Pope Francis’ comments in his June 2 homily—the one in which he urged married couples to have children instead of pets—have stirred up controversy, which at this point, should strike no one as surprising. He is a Pope who challenges the “comfortable,” or, in this case, challenges the “culture of well-being.”

 In his homily, Pope Francis warned married couples that the “culture of well-being” tells them that it is better not to have children; he cautioned against the temptation to forsake having children for the lure of material goods. Lest anyone think that this is a non-issue, Time magazine ran a cover article in August 2013 about “The Childfree Life: Having it All without Having Children,” complete with a glamorous cover photo of a beautiful young couple sunbathing on a beach—alone, no kids, no sand toys or sand castles in sight.  At a time when birthrates are declining to record lows, this issue is a pertinent one.

We have become a society that does not value the life of children.  No, perhaps that is too harsh.  We value the life of children when we plan for children, when children fit into our blueprint for life. We see this issue of control perhaps most clearly in the tragedy of abortion (as Blessed Mother Teresa of Calcutta lamented, “It is a poverty that a child must die so that you may live as you wish”) but the battle rages much more subtly, as well.  Yesterday a friend shared a blog post titled “To the lady ashamed of being pregnant with her fourth.”
In this post the author describes her encounter with a pregnant woman in an elevator, who, after sharing that she was pregnant with her fourth child, was relieved when her elevator companion congratulated her instead of expressing her condolences.   She also shared how often people had asked her if this baby was “planned.”

My husband and I are expecting our first child, and one of the most surprising elements of my pregnancy so far has been the number of people who have, point-blank, asked me if this baby was “planned.”  The first few times it happened, I was floored, and truly did not know how to respond to such a question.  Since reading the above blog post yesterday, I’ve decided I will borrow the author’s answer to this discourteous question, “Yes, God planned for this child from time immemorial, and I will do my best with this life that is entrusted to me.”  Because isn’t that what Christ does when He blesses us with a child—He entrusts the life of this precious little one to us?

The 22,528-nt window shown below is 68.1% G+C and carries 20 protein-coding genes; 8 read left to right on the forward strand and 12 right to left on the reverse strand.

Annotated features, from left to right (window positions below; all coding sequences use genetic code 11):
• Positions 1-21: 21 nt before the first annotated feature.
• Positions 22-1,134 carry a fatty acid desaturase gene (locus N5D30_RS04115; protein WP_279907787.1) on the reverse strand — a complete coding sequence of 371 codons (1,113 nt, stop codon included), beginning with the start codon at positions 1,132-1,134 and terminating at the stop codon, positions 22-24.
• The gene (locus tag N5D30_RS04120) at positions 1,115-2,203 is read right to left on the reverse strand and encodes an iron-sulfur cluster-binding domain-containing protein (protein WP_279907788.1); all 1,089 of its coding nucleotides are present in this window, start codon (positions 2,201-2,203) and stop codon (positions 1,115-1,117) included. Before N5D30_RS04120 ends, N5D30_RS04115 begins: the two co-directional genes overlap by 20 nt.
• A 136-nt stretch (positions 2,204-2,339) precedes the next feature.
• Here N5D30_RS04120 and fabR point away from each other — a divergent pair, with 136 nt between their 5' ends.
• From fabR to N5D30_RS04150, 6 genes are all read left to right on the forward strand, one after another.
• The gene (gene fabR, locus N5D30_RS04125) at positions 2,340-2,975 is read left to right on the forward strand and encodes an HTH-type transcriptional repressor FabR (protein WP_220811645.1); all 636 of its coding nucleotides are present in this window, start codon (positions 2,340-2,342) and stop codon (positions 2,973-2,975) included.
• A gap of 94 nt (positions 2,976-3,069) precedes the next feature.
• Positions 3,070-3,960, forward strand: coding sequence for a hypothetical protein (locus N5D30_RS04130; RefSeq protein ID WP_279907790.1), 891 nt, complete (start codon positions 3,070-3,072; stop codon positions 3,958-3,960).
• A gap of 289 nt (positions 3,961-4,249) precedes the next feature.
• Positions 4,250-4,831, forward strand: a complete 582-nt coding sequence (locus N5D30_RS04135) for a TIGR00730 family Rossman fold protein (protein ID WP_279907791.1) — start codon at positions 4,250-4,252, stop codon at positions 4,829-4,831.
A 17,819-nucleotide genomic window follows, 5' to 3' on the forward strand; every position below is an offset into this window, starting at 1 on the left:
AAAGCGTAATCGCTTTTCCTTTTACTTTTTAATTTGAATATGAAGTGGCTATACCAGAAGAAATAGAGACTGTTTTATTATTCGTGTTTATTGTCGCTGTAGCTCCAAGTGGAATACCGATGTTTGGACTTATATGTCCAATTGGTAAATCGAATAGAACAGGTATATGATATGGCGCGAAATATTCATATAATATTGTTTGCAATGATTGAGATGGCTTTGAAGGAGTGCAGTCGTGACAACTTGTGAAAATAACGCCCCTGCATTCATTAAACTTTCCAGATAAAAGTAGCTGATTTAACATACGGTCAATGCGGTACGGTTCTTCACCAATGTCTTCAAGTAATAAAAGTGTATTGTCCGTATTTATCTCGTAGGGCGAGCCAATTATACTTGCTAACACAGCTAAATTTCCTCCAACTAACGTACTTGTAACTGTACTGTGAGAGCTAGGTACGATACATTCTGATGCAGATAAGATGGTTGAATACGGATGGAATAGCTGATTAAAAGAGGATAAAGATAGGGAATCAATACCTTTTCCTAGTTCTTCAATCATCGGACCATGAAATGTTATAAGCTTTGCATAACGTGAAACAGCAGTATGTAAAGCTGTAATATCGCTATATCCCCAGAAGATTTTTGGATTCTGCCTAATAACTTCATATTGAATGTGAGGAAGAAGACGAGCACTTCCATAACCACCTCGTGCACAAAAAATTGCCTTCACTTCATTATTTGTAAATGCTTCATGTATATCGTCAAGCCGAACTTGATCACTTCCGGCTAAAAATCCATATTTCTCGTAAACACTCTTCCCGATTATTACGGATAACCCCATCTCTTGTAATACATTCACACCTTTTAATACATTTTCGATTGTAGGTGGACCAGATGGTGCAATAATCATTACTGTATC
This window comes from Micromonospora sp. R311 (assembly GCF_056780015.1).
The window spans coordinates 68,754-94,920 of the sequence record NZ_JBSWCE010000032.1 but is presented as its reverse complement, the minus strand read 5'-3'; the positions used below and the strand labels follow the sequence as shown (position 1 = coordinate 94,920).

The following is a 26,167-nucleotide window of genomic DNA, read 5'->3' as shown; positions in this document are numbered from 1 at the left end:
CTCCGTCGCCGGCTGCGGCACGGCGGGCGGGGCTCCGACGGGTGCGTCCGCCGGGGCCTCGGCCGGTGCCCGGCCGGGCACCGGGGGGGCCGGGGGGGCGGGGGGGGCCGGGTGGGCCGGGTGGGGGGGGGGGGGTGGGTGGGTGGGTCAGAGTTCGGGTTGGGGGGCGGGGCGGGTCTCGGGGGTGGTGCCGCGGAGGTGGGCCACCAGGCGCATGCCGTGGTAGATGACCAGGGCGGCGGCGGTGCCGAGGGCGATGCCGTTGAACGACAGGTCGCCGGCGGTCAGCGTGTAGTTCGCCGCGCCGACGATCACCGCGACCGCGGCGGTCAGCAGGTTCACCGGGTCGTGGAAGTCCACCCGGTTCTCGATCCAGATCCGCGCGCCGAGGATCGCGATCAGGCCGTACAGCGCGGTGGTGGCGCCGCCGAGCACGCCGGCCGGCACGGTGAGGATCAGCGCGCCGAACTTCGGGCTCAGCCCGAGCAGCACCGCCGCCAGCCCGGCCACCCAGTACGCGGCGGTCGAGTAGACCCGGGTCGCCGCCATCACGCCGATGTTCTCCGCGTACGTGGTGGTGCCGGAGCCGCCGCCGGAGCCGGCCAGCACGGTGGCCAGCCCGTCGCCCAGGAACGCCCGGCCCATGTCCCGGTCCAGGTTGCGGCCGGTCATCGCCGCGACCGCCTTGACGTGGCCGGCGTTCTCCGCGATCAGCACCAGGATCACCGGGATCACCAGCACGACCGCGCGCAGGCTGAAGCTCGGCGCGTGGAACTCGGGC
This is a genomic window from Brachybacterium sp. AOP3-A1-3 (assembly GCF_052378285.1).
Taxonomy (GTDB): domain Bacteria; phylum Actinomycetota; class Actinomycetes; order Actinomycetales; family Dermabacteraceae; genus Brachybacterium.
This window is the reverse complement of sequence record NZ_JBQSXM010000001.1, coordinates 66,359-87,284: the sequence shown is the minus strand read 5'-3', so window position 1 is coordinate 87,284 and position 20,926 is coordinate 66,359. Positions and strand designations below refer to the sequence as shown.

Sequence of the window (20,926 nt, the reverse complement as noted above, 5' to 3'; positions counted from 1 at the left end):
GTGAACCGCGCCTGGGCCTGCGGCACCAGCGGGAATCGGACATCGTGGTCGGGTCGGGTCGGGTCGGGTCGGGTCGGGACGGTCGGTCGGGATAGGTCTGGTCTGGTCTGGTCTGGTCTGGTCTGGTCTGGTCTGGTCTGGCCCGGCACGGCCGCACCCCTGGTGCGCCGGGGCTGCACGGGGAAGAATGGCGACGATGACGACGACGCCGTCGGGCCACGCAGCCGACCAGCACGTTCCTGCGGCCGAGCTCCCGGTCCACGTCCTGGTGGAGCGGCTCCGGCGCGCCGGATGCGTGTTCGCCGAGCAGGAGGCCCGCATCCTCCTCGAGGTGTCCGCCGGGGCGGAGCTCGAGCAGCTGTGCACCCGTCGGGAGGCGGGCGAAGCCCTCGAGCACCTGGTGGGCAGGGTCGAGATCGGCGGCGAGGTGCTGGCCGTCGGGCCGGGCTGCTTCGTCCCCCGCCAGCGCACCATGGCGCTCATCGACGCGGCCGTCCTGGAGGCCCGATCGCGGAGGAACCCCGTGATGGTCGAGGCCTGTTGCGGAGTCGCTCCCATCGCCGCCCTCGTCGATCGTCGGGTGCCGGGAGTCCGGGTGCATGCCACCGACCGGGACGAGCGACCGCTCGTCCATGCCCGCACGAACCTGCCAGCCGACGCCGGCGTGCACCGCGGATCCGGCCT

And what is so wrong with an unplanned pregnancy, anyway?  Many of the great figures of Judaism and Christianity were “unplanned” pregnancies. Isaac, son of Abraham and Sarah, Samuel, son of Elkanah and Hannah, John the Baptist, son of Elizabeth and Zechariah—all were “unplanned.” The birth of Christ himself was “unplanned.”  Imagine how differently the story of the Visitation would read if Elizabeth had greeted Mary with, “My dear cousin! Was this pregnancy planned?”  Instead of “Most blessed are you among women, and blessed is the fruit of your womb!” (Luke 1:42).  Yet our society does not always greet pregnancy with such joy.

The Catholic Church goes so far as to teach that one of the purposes of marriage is to have and to raise children. Ever been to a Catholic wedding?  Try counting the many references to “being fruitful” and to children. The theology of it all is downright beautiful.  Just as Christ’s love bears fruit in the Church through the Sacraments of Baptism, Matrimony, and Holy Orders—as Pope Francis reminded us in his homily—so too should the love of a married couple bear fruit. 

Sometimes, tragically, a couple is unable to bear children, and in this case the fruitfulness of the couple is expressed in other ways.  And the Church isn’t saying to have as many children as is humanly possible. But to deliberately thwart the fruitfulness that is part of the essence of marriage is an affront to the sacrament itself.

When we deliberately deprive sex of one of its purposes—namely, to create life—we utter a resounding “no” to God.  We have been made to love, and our love is made to bear fruit.  When we remove the procreative element from sex, we take away the mutual responsibility and privilege that a couple shares with each other and with God.

But we don’t care anymore.  We don’t want what we can’t control. We don’t want to let go and let God, we want to let go and let the Pill. We choose the path of comfort and control—why?

Flannery O’Connor once wrote, “They think that faith is a big electric blanket, when of course it’s the
cross.”  That, in a nutshell, is what is going on in our world today.  We don’t want the cross anymore. We reject the cross. We want the comfort of faith, we want to know that Christ loves us and forgives us no matter what—and he does.  But Christ calls us to take up our crosses and follow him.  Just a few weeks ago Christ reminded us in the Gospel of John, “If you love me, you will keep my commandments.”

Ever thought about the very first commandment listed in the Bible?  Its Genesis 1:28—Be fruitful and multiply.